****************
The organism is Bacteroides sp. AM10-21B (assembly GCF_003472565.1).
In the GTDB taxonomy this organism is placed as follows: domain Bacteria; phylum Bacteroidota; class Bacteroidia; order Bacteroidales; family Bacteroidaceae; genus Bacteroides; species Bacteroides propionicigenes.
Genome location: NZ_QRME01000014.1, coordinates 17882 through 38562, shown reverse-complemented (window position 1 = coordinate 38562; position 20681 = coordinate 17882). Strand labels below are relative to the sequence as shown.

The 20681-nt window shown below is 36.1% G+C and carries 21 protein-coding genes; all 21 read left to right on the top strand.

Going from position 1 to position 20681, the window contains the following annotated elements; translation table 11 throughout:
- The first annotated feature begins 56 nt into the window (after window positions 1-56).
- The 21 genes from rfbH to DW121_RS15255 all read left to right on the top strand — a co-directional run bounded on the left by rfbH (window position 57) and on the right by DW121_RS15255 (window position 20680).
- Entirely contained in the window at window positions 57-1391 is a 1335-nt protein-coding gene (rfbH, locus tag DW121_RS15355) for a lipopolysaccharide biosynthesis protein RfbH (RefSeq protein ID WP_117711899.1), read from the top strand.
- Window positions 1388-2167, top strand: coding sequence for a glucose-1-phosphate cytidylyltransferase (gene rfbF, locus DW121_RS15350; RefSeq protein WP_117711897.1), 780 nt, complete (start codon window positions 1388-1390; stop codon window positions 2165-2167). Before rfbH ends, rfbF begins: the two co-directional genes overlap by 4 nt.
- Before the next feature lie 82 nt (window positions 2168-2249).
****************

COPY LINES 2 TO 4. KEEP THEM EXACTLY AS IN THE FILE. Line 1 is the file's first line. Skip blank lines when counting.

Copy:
In the GTDB taxonomy this organism is placed as follows: domain Bacteria; phylum Bacteroidota; class Bacteroidia; order Bacteroidales; family Bacteroidaceae; genus Bacteroides; species Bacteroides propionicigenes.
Genome location: NZ_QRME01000014.1, coordinates 17882 through 38562, shown reverse-complemented (window position 1 = coordinate 38562; position 20681 = coordinate 17882). Strand labels below are relative to the sequence as shown.

The 20681-nt window shown below is 36.1% G+C and carries 21 protein-coding genes; all 21 read left to right on the top strand.